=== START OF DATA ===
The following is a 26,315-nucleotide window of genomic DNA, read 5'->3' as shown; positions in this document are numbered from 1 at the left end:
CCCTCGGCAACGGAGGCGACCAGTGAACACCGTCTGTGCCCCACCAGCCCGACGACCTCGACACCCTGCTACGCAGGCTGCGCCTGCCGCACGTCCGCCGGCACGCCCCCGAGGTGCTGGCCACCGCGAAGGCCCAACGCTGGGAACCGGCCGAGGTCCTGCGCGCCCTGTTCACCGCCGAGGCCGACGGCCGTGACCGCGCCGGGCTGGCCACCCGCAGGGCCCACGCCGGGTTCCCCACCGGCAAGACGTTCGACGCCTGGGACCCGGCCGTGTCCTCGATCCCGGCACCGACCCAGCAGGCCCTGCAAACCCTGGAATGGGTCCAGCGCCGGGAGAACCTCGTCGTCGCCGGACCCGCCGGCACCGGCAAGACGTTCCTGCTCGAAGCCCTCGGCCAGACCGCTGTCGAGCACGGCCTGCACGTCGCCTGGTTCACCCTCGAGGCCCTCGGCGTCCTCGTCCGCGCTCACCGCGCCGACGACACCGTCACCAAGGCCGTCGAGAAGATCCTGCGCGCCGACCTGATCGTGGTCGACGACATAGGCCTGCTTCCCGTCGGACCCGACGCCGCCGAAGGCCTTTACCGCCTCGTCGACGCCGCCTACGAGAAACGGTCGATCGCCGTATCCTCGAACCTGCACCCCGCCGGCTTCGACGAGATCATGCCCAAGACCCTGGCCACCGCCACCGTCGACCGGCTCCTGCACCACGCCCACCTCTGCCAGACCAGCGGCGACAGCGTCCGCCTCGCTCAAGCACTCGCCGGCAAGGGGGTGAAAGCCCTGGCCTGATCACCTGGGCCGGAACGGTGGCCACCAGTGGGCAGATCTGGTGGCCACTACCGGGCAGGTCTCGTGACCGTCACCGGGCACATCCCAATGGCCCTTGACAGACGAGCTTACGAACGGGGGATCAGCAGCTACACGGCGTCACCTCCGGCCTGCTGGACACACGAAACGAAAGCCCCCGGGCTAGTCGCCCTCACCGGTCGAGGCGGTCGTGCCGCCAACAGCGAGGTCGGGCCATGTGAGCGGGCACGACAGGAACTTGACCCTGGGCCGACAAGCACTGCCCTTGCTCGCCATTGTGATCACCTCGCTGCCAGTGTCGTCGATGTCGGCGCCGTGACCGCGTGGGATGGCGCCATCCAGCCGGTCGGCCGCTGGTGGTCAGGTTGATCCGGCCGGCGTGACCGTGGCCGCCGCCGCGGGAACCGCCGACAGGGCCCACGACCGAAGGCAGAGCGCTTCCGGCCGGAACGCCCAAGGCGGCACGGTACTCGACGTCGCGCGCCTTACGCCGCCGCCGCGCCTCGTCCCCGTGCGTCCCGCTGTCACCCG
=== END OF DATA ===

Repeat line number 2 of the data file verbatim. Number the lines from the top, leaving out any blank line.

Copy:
CCCTCGGCAACGGAGGCGACCAGTGAACACCGTCTGTGCCCCACCAGCCCGACGACCTCGACACCCTGCTACGCAGGCTGCGCCTGCCGCACGTCCGCCGGCACGCCCCCGAGGTGCTGGCCACCGCGAAGGCCCAACGCTGGGAACCGGCCGAGGTCCTGCGCGCCCTGTTCACCGCCGAGGCCGACGGCCGTGACCGCGCCGGGCTGGCCACCCGCAGGGCCCACGCCGGGTTCCCCACCGGCAAGACGTTCGACGCCTGGGACCCGGCCGTGTCCTCGATCCCGGCACCGACCCAGCAGGCCCTGCAAACCCTGGAATGGGTCCAGCGCCGGGAGAACCTCGTCGTCGCCGGACCCGCCGGCACCGGCAAGACGTTCCTGCTCGAAGCCCTCGGCCAGACCGCTGTCGAGCACGGCCTGCACGTCGCCTGGTTCACCCTCGAGGCCCTCGGCGTCCTCGTCCGCGCTCACCGCGCCGACGACACCGTCACCAAGGCCGTCGAGAAGATCCTGCGCGCCGACCTGATCGTGGTCGACGACATAGGCCTGCTTCCCGTCGGACCCGACGCCGCCGAAGGCCTTTACCGCCTCGTCGACGCCGCCTACGAGAAACGGTCGATCGCCGTATCCTCGAACCTGCACCCCGCCGGCTTCGACGAGATCATGCCCAAGACCCTGGCCACCGCCACCGTCGACCGGCTCCTGCACCACGCCCACCTCTGCCAGACCAGCGGCGACAGCGTCCGCCTCGCTCAAGCACTCGCCGGCAAGGGGGTGAAAGCCCTGGCCTGATCACCTGGGCCGGAACGGTGGCCACCAGTGGGCAGATCTGGTGGCCACTACCGGGCAGGTCTCGTGACCGTCACCGGGCACATCCCAATGGCCCTTGACAGACGAGCTTACGAACGGGGGATCAGCAGCTACACGGCGTCACCTCCGGCCTGCTGGACACACGAAACGAAAGCCCCCGGGCTAGTCGCCCTCACCGGTCGAGGCGGTCGTGCCGCCAACAGCGAGGTCGGGCCATGTGAGCGGGCACGACAGGAACTTGACCCTGGGCCGACAAGCACTGCCCTTGCTCGCCATTGTGATCACCTCGCTGCCAGTGTCGTCGATGTCGGCGCCGTGACCGCGTGGGATGGCGCCATCCAGCCGGTCGGCCGCTGGTGGTCAGGTTGATCCGGCCGGCGTGACCGTGGCCGCCGCCGCGGGAACCGCCGACAGGGCCCACGACCGAAGGCAGAGCGCTTCCGGCCGGAACGCCCAAGGCGGCACGGTACTCGACGTCGCGCGCCTTACGCCGCCGCCGCGCCTCGTCCCCGTGCGTCCCGCTGTCACCCG